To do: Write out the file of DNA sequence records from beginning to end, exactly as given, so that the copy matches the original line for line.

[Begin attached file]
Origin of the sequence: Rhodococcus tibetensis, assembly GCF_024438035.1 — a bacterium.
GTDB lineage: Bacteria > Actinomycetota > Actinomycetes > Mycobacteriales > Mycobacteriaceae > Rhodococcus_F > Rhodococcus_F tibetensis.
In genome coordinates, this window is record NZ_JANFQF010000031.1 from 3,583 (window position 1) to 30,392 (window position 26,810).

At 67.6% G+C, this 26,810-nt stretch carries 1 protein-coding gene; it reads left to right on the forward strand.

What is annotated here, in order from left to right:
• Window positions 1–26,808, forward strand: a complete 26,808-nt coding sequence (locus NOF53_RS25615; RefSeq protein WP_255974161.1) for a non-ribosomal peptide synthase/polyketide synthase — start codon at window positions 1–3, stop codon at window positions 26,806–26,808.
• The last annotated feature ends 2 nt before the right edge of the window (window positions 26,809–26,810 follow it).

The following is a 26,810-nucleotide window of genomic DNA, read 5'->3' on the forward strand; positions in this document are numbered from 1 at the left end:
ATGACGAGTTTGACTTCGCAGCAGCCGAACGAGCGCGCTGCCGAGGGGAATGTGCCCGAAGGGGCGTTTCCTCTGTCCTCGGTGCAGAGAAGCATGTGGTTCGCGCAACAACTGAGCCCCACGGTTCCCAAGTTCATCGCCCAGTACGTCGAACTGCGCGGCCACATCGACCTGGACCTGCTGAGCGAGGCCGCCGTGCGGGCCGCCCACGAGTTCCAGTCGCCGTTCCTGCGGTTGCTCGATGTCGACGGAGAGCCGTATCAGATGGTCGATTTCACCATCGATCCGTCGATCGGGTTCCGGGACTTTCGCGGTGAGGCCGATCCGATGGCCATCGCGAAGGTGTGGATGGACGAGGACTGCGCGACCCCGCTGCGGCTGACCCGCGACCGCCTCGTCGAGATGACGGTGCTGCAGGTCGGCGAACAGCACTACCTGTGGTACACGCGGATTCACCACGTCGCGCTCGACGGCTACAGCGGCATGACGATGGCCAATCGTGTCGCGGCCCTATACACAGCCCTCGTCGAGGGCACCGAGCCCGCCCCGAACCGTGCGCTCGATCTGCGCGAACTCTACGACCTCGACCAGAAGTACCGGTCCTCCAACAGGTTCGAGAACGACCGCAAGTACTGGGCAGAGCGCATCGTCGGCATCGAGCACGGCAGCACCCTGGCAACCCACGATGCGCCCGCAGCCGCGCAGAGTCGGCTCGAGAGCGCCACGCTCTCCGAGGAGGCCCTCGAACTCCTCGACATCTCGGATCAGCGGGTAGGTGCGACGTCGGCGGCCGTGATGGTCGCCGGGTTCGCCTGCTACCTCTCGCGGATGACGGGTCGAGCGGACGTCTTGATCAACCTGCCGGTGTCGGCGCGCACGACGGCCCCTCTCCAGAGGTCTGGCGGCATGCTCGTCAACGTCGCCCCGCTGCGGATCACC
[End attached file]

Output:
Origin of the sequence: Rhodococcus tibetensis, assembly GCF_024438035.1 — a bacterium.
GTDB lineage: Bacteria > Actinomycetota > Actinomycetes > Mycobacteriales > Mycobacteriaceae > Rhodococcus_F > Rhodococcus_F tibetensis.
In genome coordinates, this window is record NZ_JANFQF010000031.1 from 3,583 (window position 1) to 30,392 (window position 26,810).

At 67.6% G+C, this 26,810-nt stretch carries 1 protein-coding gene; it reads left to right on the forward strand.

What is annotated here, in order from left to right:
• Window positions 1–26,808, forward strand: a complete 26,808-nt coding sequence (locus NOF53_RS25615; RefSeq protein WP_255974161.1) for a non-ribosomal peptide synthase/polyketide synthase — start codon at window positions 1–3, stop codon at window positions 26,806–26,808.
• The last annotated feature ends 2 nt before the right edge of the window (window positions 26,809–26,810 follow it).

The following is a 26,810-nucleotide window of genomic DNA, read 5'->3' on the forward strand; positions in this document are numbered from 1 at the left end:
ATGACGAGTTTGACTTCGCAGCAGCCGAACGAGCGCGCTGCCGAGGGGAATGTGCCCGAAGGGGCGTTTCCTCTGTCCTCGGTGCAGAGAAGCATGTGGTTCGCGCAACAACTGAGCCCCACGGTTCCCAAGTTCATCGCCCAGTACGTCGAACTGCGCGGCCACATCGACCTGGACCTGCTGAGCGAGGCCGCCGTGCGGGCCGCCCACGAGTTCCAGTCGCCGTTCCTGCGGTTGCTCGATGTCGACGGAGAGCCGTATCAGATGGTCGATTTCACCATCGATCCGTCGATCGGGTTCCGGGACTTTCGCGGTGAGGCCGATCCGATGGCCATCGCGAAGGTGTGGATGGACGAGGACTGCGCGACCCCGCTGCGGCTGACCCGCGACCGCCTCGTCGAGATGACGGTGCTGCAGGTCGGCGAACAGCACTACCTGTGGTACACGCGGATTCACCACGTCGCGCTCGACGGCTACAGCGGCATGACGATGGCCAATCGTGTCGCGGCCCTATACACAGCCCTCGTCGAGGGCACCGAGCCCGCCCCGAACCGTGCGCTCGATCTGCGCGAACTCTACGACCTCGACCAGAAGTACCGGTCCTCCAACAGGTTCGAGAACGACCGCAAGTACTGGGCAGAGCGCATCGTCGGCATCGAGCACGGCAGCACCCTGGCAACCCACGATGCGCCCGCAGCCGCGCAGAGTCGGCTCGAGAGCGCCACGCTCTCCGAGGAGGCCCTCGAACTCCTCGACATCTCGGATCAGCGGGTAGGTGCGACGTCGGCGGCCGTGATGGTCGCCGGGTTCGCCTGCTACCTCTCGCGGATGACGGGTCGAGCGGACGTCTTGATCAACCTGCCGGTGTCGGCGCGCACGACGGCCCCTCTCCAGAGGTCTGGCGGCATGCTCGTCAACGTCGCCCCGCTGCGGATCACC